• Johan Bollen September 20, 2016 at 12:13 pm

    Thanks. I am sure your parents could appreciate the notion of determining funding through power iteration.

  • Dean September 20, 2016 at 12:39 pm

    Ah, a popularity contest. So instead of spending time writing grant applications, scientists will spend time schmoozing each other. And the valuable money will be diffused over a whole bunch of stuff, with no oversight guidance regarding direction. Academia is “gimme-gimme” badly enough already.

  • anon September 20, 2016 at 12:45 pm

    Everything that’s wrong with peer review would be continued, and everything that’s right with it would be discontinued.
    Lord of the flies re-enacted.

  • MK September 20, 2016 at 1:05 pm

    Very naive idea. Far too many will support their friends/relatives/etc instead of funding by merit. This would exacerbate the known problems of peer review to the extreme.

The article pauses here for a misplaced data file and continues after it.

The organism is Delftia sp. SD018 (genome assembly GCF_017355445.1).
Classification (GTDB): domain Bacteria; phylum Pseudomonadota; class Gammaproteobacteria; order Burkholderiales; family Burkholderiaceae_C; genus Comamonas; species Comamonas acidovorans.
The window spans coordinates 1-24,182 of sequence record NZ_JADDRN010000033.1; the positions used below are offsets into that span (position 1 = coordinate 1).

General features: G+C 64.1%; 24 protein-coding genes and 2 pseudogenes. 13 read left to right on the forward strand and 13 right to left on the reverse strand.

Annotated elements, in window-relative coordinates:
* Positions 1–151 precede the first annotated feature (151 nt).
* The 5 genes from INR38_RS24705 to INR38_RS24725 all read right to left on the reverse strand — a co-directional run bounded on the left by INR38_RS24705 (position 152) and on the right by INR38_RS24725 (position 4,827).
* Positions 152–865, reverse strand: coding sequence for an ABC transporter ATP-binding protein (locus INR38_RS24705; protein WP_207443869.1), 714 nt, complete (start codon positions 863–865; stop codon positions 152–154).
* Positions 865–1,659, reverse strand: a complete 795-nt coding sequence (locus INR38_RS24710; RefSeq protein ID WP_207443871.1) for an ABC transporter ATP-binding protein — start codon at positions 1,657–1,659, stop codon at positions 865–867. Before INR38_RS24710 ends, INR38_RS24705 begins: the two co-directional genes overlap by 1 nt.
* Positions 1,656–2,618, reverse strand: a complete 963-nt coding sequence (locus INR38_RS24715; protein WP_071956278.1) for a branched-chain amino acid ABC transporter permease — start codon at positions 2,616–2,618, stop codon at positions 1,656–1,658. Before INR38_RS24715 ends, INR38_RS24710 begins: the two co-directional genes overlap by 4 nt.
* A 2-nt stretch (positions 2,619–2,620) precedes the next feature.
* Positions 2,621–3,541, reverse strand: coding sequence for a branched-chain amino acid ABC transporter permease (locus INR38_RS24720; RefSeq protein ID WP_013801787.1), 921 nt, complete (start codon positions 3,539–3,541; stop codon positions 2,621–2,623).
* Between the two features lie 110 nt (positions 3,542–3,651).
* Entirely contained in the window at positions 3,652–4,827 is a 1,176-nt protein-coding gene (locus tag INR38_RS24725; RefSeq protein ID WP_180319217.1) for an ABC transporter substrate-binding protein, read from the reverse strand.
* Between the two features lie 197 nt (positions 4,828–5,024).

• Paul Thompson September 20, 2016 at 1:36 pm

    There is some merit to this. The main issue would be new people, who know few folks, would have trouble getting funded. Others would tend to fund known quantities. The money would gravitate to well-known people.

  • Johan Bollen September 20, 2016 at 2:51 pm

    I have been responding to most comments, but it’s getting to be a lot of work. If you have any additional questions about the paper (I recommend you read it before you comment), please send me an email.

    • Carl Bergstrom September 20, 2016 at 5:10 pm

      “I recommend you read it before you comment”